Not long ago, I was invited to try out a 100-foot Italian-built Wally sailing yacht (see sidebar). When I arrived at the dock, only the captain was aboard and I discovered that we'd have no crew. I tossed off the dock lines, the skipper used the bow thruster to maneuver us neatly out of a tight slip and, once we were offshore, he pushed a few buttons to hoist and trim the sails. Stepping away from the wheel, he said, "It's all yours. I'm taking a nap." With that, he disappeared.
I was left alone behind what seemed like the nautical version of the "glass cockpit" in aircraft: a console with several navigation screens, rows of buttons and a couple of joysticks. For the rest of the afternoon, I amused myself by tacking and maneuvering this mega-sailboat merely by tapping a few buttons. I could have anchored the yacht without leaving the wheel (another button) and then started the whisper-quiet generator to cool the cabin with one finger. I think I would have had to make my own pina colada, but I wouldn't have been too surprised to find a button for that as well.
Like the controls, sailboat shapes have benefited from modern technology, with sophisticated computer software replacing drafting pens to create hulls that are far more efficient than ever before. Modern materials, from carbon fiber to Kevlar, also trim tons off formerly hefty sailboats. And this speed advantage isn't just for racing sailboats, either: a large cruising sailboat hit speeds of 20 knots during an ocean passage recently, while some of the crew relaxed in the hot tub. Yes, both Christopher Columbus and Horatio Hornblower are looking on in amazement from Sailor Heaven.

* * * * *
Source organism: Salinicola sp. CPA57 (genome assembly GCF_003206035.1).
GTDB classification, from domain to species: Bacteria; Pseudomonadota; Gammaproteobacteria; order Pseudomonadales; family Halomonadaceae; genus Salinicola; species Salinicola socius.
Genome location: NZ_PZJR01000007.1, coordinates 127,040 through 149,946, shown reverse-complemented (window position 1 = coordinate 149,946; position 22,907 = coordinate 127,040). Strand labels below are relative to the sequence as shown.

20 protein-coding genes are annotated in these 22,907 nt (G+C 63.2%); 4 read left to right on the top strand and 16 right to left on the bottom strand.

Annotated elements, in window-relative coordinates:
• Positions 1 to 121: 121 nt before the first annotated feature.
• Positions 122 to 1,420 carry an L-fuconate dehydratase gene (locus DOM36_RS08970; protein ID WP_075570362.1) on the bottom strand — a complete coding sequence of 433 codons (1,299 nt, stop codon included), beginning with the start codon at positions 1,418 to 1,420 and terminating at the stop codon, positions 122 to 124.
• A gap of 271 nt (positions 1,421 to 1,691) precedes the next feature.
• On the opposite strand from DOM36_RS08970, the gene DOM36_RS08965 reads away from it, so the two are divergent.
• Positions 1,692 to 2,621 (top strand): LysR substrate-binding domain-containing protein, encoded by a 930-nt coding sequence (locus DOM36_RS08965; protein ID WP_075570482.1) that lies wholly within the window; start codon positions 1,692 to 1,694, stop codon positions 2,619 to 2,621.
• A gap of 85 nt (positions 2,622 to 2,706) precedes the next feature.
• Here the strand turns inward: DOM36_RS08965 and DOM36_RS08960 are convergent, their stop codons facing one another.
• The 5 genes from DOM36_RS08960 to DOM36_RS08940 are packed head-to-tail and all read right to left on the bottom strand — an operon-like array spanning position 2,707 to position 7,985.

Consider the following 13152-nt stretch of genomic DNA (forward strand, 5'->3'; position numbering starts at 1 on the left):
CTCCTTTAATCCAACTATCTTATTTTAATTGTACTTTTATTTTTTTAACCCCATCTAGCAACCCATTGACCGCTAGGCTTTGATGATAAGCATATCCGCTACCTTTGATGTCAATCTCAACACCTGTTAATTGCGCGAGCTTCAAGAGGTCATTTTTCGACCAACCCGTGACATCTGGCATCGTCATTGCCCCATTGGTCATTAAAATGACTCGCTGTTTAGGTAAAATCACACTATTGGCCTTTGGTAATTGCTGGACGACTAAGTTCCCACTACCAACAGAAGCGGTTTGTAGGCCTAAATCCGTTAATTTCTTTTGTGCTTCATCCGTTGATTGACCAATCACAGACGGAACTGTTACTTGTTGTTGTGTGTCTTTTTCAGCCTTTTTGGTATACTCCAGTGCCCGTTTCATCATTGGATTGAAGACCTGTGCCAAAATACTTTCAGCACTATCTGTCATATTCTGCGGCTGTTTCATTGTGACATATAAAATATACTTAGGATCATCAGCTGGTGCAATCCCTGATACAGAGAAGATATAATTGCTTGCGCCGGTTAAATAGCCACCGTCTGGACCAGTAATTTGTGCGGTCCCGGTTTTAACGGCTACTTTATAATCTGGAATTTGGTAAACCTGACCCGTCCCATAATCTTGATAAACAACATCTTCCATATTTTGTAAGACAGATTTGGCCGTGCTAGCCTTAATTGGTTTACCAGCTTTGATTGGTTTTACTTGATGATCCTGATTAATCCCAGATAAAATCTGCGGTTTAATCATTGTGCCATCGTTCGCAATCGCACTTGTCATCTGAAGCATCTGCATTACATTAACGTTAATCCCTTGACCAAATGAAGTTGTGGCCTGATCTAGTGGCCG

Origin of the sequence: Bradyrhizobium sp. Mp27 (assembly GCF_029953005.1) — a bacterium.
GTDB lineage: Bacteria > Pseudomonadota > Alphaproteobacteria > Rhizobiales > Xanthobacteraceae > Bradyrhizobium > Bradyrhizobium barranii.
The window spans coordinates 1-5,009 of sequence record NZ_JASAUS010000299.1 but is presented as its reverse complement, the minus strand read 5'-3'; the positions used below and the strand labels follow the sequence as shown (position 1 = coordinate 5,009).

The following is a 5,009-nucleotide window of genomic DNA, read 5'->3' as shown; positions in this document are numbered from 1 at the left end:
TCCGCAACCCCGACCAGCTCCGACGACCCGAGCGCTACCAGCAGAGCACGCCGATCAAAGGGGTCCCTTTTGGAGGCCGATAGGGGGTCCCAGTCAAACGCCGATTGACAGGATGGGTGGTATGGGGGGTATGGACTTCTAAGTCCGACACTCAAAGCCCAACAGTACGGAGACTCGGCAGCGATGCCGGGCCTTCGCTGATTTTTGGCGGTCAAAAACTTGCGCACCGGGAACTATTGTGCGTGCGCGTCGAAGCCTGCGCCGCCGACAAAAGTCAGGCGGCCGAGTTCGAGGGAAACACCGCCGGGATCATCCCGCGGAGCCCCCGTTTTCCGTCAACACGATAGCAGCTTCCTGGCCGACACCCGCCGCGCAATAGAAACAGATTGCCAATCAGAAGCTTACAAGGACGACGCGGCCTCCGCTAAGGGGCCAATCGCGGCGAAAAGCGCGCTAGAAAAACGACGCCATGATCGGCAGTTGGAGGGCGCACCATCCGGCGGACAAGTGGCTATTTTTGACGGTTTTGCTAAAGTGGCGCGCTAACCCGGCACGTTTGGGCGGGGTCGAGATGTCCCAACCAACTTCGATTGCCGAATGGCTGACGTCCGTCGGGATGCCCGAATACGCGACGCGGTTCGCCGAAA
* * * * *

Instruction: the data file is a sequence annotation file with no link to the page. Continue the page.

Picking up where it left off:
Take the Catalina 470, for example. This 47-footer is the flagship of Catalina Yachts, a company that has been providing fiberglass production sailing yachts for four decades. Standard equipment includes the previously unknown luxury of air conditioning, plus a generator to power everything from food processors to hair dryers. There's also a washer-dryer and you can add a gourmet galley with convection oven and freezer for the chef. You can also give the skipper electric winches, self-furling sails and a full panel of electronics for everything from radar to autopilot.
At the other end of the spectrum, Italian super-yacht builder Perini Navi recently launched Melek, a 183-footer that is the 10th in a row of uber-luxury sailing ketches. Competing evenly with mega-yachts of the same size, this powerful sailboat has five-star accommodations for five couples in private staterooms (each with en suite bathrooms) and, of course the crew of 10 includes a gourmet chef. Amenities? How about a couple of 21-foot tenders for waterskiing or fishing and, for the true hedonist, a big Jacuzzi on the upper deck. Even better, this yacht is capable of 15 knots under power and more when the 16,000 square feet of sail (about one-third of an acre) is set.